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Ask the Expert: Understanding home ownership in land lease communities

December 05, 2020

Words by Danielle Lim, Principal of DSL Law

Home ownership within seniors living communities share many similarities with the traditional image people may have about owning a home in the suburbs, such as the ability to benefit from capital gains.  However, there are several key differences in how the ownership is structured, along with a raft of protections to ensure residents within land lease communities are well looked after.

Most people think of traditional home ownership as a house in the suburbs in which both the home and the land under it are owned and registered on the title.  Structurally, a home in a land lease community may look identical to a traditional house.  However, there is a key difference in how it has been built. For this reason, the home itself is owned by the resident in a land lease community, while the land under it is leased or rented from the owner of the community.

Not owning the land under your home is very different to more traditional home ownership and may initially seem like a foreign concept. However, land lease community residents are highly protected under government legislation, such as the Manufactured Home (Residential Parks) Act 2003 QLD.  This Act ensures that your lease or site agreement complies with strict standards, including how your rent or site fees can be increased. 

An example of the government’s rental protections within land lease communities was seen in September 2020 when special COVID-19 measures were enacted which limited the site rent increases that could be implemented during the pandemic. There are also significant protections to prevent site agreements being ended without the residents’ consent. The result of this government legislation is that living within a land lease community is a very secure form of home ownership.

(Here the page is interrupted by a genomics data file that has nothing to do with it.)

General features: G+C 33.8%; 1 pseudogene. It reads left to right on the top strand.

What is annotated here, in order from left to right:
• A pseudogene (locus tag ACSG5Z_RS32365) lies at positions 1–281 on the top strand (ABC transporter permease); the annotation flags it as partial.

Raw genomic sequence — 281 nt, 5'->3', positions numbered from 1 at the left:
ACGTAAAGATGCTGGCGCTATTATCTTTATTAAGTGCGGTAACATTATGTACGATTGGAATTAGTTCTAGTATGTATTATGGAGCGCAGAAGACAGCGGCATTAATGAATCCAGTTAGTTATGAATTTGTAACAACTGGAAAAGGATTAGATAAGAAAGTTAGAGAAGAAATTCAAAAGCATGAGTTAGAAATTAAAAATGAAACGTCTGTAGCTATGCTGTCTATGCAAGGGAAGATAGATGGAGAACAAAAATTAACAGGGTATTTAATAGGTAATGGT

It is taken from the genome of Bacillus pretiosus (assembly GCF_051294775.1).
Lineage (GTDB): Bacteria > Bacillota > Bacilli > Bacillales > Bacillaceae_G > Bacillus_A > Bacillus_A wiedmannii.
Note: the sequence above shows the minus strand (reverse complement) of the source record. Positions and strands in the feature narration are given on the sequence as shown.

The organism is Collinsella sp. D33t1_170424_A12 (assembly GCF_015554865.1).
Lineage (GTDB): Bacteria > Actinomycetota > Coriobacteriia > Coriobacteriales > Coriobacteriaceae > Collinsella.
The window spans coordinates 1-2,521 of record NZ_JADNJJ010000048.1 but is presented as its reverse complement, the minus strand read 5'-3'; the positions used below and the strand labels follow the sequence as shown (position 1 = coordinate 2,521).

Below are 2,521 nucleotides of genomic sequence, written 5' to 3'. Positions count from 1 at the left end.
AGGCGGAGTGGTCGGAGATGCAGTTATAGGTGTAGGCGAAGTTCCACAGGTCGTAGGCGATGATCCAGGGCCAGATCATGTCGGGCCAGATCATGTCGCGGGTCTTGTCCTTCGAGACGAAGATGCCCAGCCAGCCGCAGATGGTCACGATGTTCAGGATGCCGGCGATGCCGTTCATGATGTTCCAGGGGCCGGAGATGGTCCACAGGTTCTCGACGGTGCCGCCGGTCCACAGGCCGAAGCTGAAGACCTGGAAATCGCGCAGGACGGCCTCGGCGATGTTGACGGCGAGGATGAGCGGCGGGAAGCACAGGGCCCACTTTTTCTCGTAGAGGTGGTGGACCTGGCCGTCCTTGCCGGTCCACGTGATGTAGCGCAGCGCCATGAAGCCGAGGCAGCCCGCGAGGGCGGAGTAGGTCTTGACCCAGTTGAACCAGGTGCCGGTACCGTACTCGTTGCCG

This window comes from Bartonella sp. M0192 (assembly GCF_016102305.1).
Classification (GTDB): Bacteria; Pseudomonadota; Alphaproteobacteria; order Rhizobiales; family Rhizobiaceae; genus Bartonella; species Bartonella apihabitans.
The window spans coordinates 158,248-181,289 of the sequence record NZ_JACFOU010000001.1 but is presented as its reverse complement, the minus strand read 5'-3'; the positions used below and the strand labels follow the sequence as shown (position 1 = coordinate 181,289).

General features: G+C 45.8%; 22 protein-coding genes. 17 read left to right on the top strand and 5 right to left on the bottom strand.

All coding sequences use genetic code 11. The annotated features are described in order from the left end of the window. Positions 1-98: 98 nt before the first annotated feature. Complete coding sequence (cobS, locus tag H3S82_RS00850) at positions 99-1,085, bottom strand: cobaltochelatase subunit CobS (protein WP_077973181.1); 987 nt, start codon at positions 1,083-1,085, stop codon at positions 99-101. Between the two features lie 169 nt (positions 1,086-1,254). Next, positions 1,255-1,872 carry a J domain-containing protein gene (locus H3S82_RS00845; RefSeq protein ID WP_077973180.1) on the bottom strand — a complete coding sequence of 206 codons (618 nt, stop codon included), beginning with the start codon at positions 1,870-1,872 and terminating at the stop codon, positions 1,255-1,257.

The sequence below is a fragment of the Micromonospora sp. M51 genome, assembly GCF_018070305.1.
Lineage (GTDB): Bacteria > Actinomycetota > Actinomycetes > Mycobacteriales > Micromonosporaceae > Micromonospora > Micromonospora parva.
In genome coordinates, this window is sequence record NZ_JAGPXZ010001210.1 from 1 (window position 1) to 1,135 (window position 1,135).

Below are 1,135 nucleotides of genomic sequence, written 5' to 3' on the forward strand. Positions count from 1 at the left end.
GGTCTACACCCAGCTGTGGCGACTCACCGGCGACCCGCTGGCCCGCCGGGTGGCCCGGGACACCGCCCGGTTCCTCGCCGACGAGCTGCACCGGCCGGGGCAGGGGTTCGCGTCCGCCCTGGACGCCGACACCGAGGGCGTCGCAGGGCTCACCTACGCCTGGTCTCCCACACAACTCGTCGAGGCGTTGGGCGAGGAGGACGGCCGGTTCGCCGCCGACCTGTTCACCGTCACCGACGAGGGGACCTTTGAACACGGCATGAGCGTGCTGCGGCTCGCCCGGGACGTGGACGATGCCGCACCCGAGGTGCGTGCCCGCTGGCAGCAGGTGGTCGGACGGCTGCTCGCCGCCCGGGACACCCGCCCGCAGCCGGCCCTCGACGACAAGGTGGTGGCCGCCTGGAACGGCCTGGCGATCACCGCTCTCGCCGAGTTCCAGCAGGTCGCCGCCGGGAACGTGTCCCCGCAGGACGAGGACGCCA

Living within a land lease community shares many similarities with traditional ownership.  When your home increases in value since you first bought it, you will be entitled to the capital gain, just as you would be with a traditional house.  Additionally, the site fees that you pay cover the costs of community facilities, such as swimming pools, gyms and gardens, much like the body corporate fees an apartment owner would pay.

Where you choose to live during your retirement is always going to be a very important decision.  Seniors now have more choices than ever before.  Whether you plan on embarking on your retirement journey in a traditional home, a retirement village or a land lease community, selecting your home and your community will always be a big decision. 

Take your time, research the options, talk to your friends and family, and get the right financial and legal advice to ensure the community you select is just right for your own personal circumstances.

If you would like your questions about downsizing answered by an expert, email